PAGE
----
Cardozo Law School
Jacob Burns Institute for Advanced Legal Studies
Public Law and Legal Theory
Working Paper 024
Stanford/Yale Junior Faculty Forum
Research Paper 00-05
Scott J. Shapiro
This paper can be downloaded without charge from the
Social Science Research Network Electronic Paper Collection:
By Scott J. Shapiro1
The Babylonian Talmud tells of a dispute between Rabbi Eliezer and the other rabbis over the
ritual cleanliness of some pieces of tile.2 Rabbi Eliezer argued at length that the tiles were clean, but failed
to persuade his colleagues. Having tried every conceivable argument, Rabbi Eliezer said to the rabbis: "If
the Law agrees with me, let this carob-tree prove it!" whereupon the carob-tree was torn from its roots
and landed 100 cubits away.3 The rabbis answered: "No proof can be brought from a carob-tree."
Rabbi Eliezer tried again: "If the Law agrees with me, let the stream of water prove it!" and behold, the
stream obliged and reversed direction. Undaunted, the rabbis responded: "No proof can be brought from
a stream of water." Rabbi Eliezer came back a third time: "If the Law agrees with me, let the walls of the
schoolhouse prove it." As before, Rabbi Eliezer's request was granted and the wall started to fall. But
Rabbi Joshua rebuked the wall, saying: "When the scholars are engaged in a legal dispute, what have ye to
At his wits end, Rabbi Eliezer exclaimed: "If the Law agrees with me, let it be proved from
Heaven!" whereupon a voice from heaven cried out: "Why do ye dispute with Rabbi Eliezer, seeing that in
all matters the Law agrees with him!" But Rabbi Joshua replied: "'It is not in Heaven'4." Rabbi Jeremiah
explained this to mean that once God gave the Torah to Moses on Mount Sinai, Heavenly voices no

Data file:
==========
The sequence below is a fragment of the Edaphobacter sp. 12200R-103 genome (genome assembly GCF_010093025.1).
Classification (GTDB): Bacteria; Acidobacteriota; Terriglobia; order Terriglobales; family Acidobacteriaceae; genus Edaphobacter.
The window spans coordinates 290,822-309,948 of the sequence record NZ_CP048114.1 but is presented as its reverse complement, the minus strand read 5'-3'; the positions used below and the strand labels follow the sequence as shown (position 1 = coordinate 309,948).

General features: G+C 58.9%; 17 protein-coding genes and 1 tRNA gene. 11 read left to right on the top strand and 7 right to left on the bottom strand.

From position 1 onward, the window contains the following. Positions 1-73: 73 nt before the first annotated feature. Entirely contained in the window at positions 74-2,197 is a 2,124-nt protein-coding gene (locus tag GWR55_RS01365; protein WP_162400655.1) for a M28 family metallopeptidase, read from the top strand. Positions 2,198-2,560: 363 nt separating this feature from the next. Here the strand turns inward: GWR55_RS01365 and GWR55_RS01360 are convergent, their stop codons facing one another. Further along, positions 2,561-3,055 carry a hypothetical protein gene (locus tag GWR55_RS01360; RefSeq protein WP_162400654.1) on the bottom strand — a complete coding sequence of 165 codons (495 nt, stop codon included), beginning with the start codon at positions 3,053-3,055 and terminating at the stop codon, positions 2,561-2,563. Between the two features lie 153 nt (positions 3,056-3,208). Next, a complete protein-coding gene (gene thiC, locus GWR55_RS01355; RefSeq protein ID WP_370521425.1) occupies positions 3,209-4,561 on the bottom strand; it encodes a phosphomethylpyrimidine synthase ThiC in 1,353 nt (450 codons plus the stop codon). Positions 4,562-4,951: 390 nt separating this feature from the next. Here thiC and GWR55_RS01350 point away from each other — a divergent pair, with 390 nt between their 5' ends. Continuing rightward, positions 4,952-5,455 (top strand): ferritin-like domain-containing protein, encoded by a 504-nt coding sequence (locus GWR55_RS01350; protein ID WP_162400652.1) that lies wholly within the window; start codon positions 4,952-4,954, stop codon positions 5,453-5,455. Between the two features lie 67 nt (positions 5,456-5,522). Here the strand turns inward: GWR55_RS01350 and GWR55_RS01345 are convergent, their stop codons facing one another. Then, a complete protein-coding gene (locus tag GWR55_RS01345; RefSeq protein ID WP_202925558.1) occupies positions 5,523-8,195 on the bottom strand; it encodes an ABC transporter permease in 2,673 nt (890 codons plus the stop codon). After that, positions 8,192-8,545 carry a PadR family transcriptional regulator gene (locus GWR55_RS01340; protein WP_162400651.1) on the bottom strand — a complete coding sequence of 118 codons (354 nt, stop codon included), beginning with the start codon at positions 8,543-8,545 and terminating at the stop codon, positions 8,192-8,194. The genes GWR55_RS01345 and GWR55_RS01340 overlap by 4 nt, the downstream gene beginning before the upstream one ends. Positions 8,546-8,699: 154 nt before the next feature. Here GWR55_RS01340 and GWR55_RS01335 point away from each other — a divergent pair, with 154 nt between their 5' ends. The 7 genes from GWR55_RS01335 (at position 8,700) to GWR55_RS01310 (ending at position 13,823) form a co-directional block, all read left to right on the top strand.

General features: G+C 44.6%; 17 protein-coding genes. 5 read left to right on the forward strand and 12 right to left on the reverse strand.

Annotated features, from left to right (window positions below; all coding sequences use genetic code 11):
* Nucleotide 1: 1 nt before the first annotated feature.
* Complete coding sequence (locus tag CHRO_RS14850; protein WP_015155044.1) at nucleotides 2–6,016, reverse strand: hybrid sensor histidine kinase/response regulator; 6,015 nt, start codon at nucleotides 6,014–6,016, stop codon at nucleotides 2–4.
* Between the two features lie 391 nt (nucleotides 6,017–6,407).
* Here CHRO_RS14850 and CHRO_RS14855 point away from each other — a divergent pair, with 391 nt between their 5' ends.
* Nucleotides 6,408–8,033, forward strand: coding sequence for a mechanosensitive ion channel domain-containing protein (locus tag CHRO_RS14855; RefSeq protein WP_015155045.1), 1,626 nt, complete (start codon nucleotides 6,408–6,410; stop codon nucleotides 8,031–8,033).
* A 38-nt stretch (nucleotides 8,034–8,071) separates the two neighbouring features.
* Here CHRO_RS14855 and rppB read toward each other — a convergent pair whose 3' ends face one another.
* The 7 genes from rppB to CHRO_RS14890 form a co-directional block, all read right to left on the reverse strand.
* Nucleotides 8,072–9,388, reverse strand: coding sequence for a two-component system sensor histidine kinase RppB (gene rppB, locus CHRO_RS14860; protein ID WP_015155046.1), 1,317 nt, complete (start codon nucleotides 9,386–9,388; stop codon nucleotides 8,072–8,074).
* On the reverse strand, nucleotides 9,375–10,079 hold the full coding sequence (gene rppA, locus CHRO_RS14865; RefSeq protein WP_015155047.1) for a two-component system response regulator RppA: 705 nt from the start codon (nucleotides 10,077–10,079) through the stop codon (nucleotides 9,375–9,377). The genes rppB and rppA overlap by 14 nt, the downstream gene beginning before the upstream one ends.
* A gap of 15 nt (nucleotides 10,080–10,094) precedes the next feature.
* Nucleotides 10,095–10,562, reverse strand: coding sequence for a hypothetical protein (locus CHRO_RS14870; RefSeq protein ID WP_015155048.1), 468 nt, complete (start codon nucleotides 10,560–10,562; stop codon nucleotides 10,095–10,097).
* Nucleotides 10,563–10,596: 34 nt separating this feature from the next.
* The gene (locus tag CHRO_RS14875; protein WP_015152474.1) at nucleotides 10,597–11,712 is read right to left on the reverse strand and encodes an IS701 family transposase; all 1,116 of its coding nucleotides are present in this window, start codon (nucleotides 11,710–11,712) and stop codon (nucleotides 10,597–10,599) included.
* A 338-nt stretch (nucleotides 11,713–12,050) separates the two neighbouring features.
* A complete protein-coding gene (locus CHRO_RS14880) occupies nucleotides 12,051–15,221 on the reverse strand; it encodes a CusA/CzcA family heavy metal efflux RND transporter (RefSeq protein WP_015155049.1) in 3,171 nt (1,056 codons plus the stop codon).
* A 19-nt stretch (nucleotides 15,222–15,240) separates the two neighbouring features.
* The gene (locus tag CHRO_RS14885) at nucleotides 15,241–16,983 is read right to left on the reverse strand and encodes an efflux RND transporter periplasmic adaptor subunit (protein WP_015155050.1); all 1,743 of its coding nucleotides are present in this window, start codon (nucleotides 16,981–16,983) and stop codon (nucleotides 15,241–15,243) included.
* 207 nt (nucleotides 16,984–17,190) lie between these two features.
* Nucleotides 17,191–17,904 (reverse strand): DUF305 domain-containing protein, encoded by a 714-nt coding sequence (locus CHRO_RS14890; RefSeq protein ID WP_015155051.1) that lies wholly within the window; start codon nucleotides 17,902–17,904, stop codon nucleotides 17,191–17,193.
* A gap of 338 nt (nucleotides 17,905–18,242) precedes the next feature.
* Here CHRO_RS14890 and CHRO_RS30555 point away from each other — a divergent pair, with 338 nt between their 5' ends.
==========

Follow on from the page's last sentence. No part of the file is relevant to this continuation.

longer have any say in legal matters. The Torah confers on the rabbis the exclusive authority to decide
1 Associate Professor of Law, Benjamin N. Cardozo School of Law, Yeshiva University. Dis claimer: In keeping with the
spirit of the Forum, this paper is still very much a work in progress. Please do not cite or quote without the author’s
2 Baba Metzia, 89 a,b.
3 For some reason, the Talmud adds that others claim that the Carob tree landed 1000 cubits away.
4 Deuteronomy 30: 12
legal questions and requires that internal disputes be resolved by majority vote. After Rabbi Eliezer
refused to back down, the story ends with his excommunication.
This story brings out, in a particularly striking way, the paradoxical nature of authority. Authorities
claim a right of immense power, one, it would seem, that they could not possibly possess. Authorities
claim the right to impose their beliefs on others regardless of whether their beliefs are correct. In doing so,
they appear to place themselves above the truth – their right does not seem to depend on their being right.
In the dispute between Eliezer and the rabbis, the rabbis had incontrovertible proof that they were wrong
and nevertheless continued to demand that Eliezer accept their interpretation of the law. This sounded, at
least to Eliezer, as though the rabbis were arrogantly asserting a power greater than that of Heaven. If the
rabbis are wrong, he reasoned, they should submit to God, not require submission from others.
Eliezer may be recorded history's first philosophical anarchist. Philosophical anarchists argue that
no claim to authority can be vindicated. How can someone have the right, they wonder, to force another
to do something wrong? The obligation to act correctly should always trump the obligation to act
otherwise. To the philosophical anarchist, "legitimate authority" is a contradiction in terms.
Philosophical anarchists delight in pointing out that the claims of authority are problematic even in
situations when those in power are right. For when someone in authority commands another to act as
they should act, their directives are redundant. They would not harm, but they would not help either.
Thus, even if the rabbis had relented and declared the tiles ritually clean, Eliezer would have had no reason
to submit to their authority. Eliezer should accept that the tiles are ritually clean because they are ritually
clean, not because the rabbis said they are.
The challenge posed by the philosophical anarchists turns out to be as powerful as it is simple: